Wheel of Change Tarot
by Alexandra Genetti
Destiny Books; Rochester, Vermont: 1997
ISBN 0-89281-609-0

If you would like to purchase this book/deck set, click here.

Amazing how the hype over a new Tarot deck can color one's expectations. I'm not sure why I'm surprised how much I like Wheel of Change given all the opinions I've seen have been upbeat.

Here one can see the usual connections in the symbolism to Rider Waite and other decks. The RW influence is certainly evident in the stories told in the suit cards. But here there's no QBL, Masonic implications (that I can tell; then again, I'm not a mason), little numerology, a smattering of astrology, and none of the pseudo alchemical Christian mysticism we find in Waite's system. Also entirely absent is any reference to a particular system of magic(k). Is WOC's independence from the Golden Dawn a strength? I would hazard to say some will immediately hail it as a weakness, an indication of "pop psychology", or some other catch phrase/pigeonhole.

And yet as one studies Genetti's deck, individual fragments from many pagan
traditions leap out, especially in the varied Court cards. The Celtic
letter mysticism of oghma and nature/Goddess symbolism of Genetti's Five of
Swords is most original and compelling. I suppose Genetti's intended
meanings aren't entirely necessary for the reader, but I wonder, as I do
with decks I consider serious, if the user of WOC is not better off
absorbing the lessons she teaches (or perhaps she alludes to).

Some may find the art somewhat crude. Personally I can live with that
considering the deck's merits. And besides, some of the best decks (Tarot
of Ceremonial Magick) cannot hold a candle to true masterpieces such as
Thoth and a handful of others.

Let's examine a few cards. Some of the more effective images are simple,
such as the four of cups, earthen clay bowls on various pedastals with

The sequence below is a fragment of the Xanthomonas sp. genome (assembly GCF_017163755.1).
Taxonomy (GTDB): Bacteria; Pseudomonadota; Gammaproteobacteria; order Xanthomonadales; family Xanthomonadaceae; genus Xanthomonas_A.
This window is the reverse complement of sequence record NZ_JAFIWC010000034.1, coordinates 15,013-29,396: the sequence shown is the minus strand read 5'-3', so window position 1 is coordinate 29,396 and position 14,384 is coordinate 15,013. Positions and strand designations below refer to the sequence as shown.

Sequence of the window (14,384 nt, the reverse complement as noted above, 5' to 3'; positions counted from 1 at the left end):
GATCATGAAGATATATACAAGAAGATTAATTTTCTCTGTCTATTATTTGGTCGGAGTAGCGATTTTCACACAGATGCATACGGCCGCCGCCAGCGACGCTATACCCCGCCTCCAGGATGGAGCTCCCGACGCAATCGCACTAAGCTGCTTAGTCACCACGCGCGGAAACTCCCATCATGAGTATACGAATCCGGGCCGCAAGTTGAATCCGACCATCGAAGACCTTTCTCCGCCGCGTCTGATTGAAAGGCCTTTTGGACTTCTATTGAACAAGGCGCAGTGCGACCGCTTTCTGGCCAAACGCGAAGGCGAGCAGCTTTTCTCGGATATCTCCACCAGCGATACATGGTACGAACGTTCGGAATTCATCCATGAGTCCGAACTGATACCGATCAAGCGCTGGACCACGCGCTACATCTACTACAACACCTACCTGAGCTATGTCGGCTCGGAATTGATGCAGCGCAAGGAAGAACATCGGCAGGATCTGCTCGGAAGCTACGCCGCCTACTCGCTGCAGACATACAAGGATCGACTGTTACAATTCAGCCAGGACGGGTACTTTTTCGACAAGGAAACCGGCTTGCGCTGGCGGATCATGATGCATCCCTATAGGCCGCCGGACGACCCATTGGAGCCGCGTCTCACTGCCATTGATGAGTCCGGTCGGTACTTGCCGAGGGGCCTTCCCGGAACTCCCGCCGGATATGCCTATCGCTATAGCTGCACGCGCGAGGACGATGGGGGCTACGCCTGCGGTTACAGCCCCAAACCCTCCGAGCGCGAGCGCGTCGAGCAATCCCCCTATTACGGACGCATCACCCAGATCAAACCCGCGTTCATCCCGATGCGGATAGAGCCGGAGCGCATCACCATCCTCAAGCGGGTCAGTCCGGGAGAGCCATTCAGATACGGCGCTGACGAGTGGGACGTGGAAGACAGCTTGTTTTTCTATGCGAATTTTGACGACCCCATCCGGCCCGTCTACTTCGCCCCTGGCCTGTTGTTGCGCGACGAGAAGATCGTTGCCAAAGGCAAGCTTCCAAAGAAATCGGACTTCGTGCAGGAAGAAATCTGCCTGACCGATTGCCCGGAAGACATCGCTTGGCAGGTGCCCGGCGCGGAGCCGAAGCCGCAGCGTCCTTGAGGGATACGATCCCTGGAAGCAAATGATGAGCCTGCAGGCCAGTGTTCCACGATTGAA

sunlight draining through the window. The six of cups aptly visualizes the
intended meaning: six shattered pueblo pots in a thunderstorm. Not
everything works for me, like the five of wands: five candles ritually laid
out in the four directions and center. I like the idea of electric guitars
in a tarot deck, but the three of wands/electric guitars symbolising the
connection between electricity and adolescent rebellion--I don't know. Many
of the explanations for individual cards seem a bit jargony for me. I
realize these things are largely a matter of personal taste, but here's an
example. The six of wands, "the maze of a refinery against a dramatic sky",
When this card is part of a reading, it is time to actively examine
your own psychological journey. It is a warning that some darkness
of the inner psyche threatens you on the path ahead.

Take this as you will, much of this sounds a bit like Deepak Chopra.

The trumps are much more complex in design. Genetti's Justice bears no
sword: it is about the balance of nature and elements. Birds, fish and land
animal swarm around the woman holding the scales. Her Temperance is more or
less the trump of the magic of the Goddess, which balances nicely with her
masculine Magician. Many magic historians have suggested these are the two
types of magic after all--nature based, cthonic; and linear, intellectual
and ritualized. Genetti's Star and World are so beautifully rendered it
would be an injustice to describe them here. Her Devil seems equal parts
Pan, Priapus and the Celtic Horned God, a male Demeter if you will, and
certainly not the image of slavery, transgression and sin presented in
"traditional" decks. Is it my imagination, or does Genetti's Tower imply a
connection to the exploding tower of Sauron at the climax of J.R.R.
Tolkien's Lord of the Rings?

Finally, some intriguing spreads are presented in Genetti's book that comes
with the deck. A magical triangle, pentagram, and hexagram spread.

If you would like to purchase this book/deck set, click here.

review by George Leake


This page is Copyright 1998 by Michele Jackson